The M’s had a 3-1 lead heading into the seventh inning, but for the second straight night the bullpen couldn’t hold it in a 6-3 loss.

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On Saturday night, the Mariners retired the number of Edgar Martinez in a beautiful ceremony that paid tribute to the past.

“Awesome,” manager Scott Servais said. “The crowd, the turnout, just the whole deal. I couldn’t be any happier for him.”

But …

“Obviously, it didn’t end the way we were hoping tonight,” Servais added.

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No, it didn’t.

The Mariners lost for the third straight game, this time losing 6-3 to the Angels in front of a crowd of 45,388 at Safeco Field. And for the second straight game, the Mariners lost because they blew a late lead, this time because relievers Casey Lawrence and Tony Zych combined to allow five runs in the seventh and eighth innings.

The loss dropped the Mariners back to .500, behind the Angels and the Twins in the wild-card standings.

“The story of our season is we have been up and down,” Servais said. “We were on a really good high here. Played great on the road trip. Coming back home, our bullpen, which has been so good the majority of the year, we’ve stubbed our toe. We haven’t been able to get through it.”

There is a lot to unpack from this loss, so let’s start in the seventh inning, the moment the Mariners blew their 3-1 lead.

Starter Erasmo Ramirez gave the M’s more than they could have anticipated: six strong innings in which he allowed only one run.

“Giving us six innings was probably more than we expected going into the game,” Servais said. “But he was on top of his game.”

Ramirez had thrown 82 pitches — the most he’d thrown since early June — and he admitted his command started to falter in the sixth inning.

“My body felt good but maybe my arm was a little down,” Ramirez said.

So Servais had Lawrence pitch the seventh, and he allowed a single and a two-run home run to Luis Valbuena that tied the game.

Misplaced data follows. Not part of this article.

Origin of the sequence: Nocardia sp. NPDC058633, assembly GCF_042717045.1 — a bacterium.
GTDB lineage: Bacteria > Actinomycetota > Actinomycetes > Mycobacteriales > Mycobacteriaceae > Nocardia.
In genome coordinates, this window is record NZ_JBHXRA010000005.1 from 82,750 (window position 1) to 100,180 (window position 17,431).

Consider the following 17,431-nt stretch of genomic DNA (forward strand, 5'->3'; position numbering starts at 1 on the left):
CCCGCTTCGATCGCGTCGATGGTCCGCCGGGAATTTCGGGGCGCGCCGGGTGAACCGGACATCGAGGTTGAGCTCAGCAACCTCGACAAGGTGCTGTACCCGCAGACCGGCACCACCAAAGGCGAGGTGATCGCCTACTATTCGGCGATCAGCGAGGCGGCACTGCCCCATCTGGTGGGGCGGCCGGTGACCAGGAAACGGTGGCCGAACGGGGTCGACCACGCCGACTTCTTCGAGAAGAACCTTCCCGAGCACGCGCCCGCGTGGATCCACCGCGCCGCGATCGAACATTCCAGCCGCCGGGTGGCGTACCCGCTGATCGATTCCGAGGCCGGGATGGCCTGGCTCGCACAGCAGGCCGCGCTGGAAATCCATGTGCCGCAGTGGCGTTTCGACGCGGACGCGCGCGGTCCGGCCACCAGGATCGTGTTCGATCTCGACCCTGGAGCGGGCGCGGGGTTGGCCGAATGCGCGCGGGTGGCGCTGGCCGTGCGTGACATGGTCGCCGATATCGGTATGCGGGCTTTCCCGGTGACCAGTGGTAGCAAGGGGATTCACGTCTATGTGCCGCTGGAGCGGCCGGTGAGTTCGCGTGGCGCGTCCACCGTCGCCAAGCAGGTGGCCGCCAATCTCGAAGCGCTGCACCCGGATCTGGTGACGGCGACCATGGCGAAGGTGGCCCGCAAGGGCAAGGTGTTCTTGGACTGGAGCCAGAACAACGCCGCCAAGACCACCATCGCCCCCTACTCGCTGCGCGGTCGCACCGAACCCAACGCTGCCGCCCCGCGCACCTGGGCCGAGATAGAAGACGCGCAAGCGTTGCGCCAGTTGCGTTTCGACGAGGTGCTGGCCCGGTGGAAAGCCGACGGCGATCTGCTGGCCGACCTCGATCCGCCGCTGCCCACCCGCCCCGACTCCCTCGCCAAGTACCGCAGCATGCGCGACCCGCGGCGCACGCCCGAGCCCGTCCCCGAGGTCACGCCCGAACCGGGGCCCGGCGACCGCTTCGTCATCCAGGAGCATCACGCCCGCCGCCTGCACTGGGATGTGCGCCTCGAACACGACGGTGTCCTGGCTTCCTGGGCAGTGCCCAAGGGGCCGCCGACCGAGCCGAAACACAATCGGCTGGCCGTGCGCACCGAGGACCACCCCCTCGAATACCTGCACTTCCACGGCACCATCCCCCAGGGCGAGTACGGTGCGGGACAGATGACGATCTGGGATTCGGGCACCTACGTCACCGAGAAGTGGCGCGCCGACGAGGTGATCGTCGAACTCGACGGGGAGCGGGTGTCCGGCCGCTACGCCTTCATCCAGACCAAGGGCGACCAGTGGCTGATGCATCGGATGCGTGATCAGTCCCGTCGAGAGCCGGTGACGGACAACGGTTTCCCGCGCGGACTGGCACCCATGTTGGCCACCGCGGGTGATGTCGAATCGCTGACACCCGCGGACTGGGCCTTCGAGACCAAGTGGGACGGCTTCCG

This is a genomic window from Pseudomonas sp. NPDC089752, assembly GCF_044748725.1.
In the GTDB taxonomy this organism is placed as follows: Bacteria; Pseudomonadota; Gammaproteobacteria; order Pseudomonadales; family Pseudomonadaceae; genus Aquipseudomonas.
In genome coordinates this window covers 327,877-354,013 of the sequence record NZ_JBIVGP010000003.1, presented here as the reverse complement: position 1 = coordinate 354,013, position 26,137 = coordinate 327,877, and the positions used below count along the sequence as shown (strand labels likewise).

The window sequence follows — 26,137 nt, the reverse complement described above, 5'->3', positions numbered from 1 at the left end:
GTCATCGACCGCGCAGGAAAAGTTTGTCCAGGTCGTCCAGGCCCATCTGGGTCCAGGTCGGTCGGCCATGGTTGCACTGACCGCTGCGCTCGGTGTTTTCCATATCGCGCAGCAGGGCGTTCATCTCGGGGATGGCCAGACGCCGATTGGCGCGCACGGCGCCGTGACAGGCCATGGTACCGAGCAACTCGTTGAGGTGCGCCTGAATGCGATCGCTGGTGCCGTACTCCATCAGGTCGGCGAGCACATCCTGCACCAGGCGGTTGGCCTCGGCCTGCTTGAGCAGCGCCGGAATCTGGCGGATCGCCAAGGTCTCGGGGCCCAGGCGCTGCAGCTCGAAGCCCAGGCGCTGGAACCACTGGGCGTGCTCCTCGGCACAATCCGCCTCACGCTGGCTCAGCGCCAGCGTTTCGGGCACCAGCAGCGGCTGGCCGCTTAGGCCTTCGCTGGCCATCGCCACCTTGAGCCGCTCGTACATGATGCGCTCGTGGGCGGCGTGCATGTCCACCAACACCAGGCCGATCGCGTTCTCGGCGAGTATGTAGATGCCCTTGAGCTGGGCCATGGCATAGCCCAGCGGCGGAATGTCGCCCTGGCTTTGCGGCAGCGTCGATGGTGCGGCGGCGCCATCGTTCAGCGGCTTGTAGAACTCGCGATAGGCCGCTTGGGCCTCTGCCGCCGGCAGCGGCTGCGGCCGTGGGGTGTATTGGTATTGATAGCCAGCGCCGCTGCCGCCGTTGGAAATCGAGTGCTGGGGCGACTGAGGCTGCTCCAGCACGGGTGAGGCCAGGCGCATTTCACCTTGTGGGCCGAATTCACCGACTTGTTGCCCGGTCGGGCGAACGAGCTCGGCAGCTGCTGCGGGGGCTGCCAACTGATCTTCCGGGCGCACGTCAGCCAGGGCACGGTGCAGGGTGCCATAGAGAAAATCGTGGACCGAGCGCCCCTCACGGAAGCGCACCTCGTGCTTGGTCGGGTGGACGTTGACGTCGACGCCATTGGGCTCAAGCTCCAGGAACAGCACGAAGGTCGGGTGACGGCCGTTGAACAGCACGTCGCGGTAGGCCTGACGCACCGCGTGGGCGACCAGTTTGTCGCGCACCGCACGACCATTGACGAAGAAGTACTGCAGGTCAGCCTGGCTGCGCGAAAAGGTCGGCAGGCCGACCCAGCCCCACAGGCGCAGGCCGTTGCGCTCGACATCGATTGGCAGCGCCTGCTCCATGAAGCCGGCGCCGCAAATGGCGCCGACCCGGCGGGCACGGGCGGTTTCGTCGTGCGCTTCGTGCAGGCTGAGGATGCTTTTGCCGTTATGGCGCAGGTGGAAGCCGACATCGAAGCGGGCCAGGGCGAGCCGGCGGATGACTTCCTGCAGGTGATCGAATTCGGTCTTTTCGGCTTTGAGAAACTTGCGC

Why did Servais go with Lawrence in the seventh? Because closer Edwin Diaz wasn’t available, disrupting the hierarchy in the bullpen. Without Diaz, Nick Vincent slid into the closer’s role, leaving Lawrence and Zych to bridge the gap.

The Mariners had a chance to take the lead right back in the seventh inning. Newly acquired first baseman Yonder Alonso singled with one out, and Robinson Cano followed with a double in the gap.

Mariners third base coach Manny Acta waved Alonso around third, but the relay throw from Angels shortstop Andrelton Simmons beat Alonso.

“Good call, bad call, obviously it didn’t work in our favor,” Servais said. “It was a big out in the game.”

Alonso said he wasn’t surprised by the decision to send him.

“No, no, no,” he said. “I had a good secondary (lead), the ball was hit in the gap, and I was going hard. There are a lot of things that have to happen well for that play to happen the way it did.”

In the eighth inning, Zych walked the first two batters he faced before allowing a two-run double to Albert Pujols and another run on a sacrifice fly to Simmons.

“That’s what hurts the worst,” Zych said of the walks. “Can’t let free guys on base in those situations.”

The Mariners returned to Seattle on Thursday three games above .500, but they’ve lost three straight to the Angels, who have passed them in the wild-card standings.

“We’ve got to figure out how to win games,” Servais said. “We’ve got to figure out how to finish games. I think that’s really important for us.”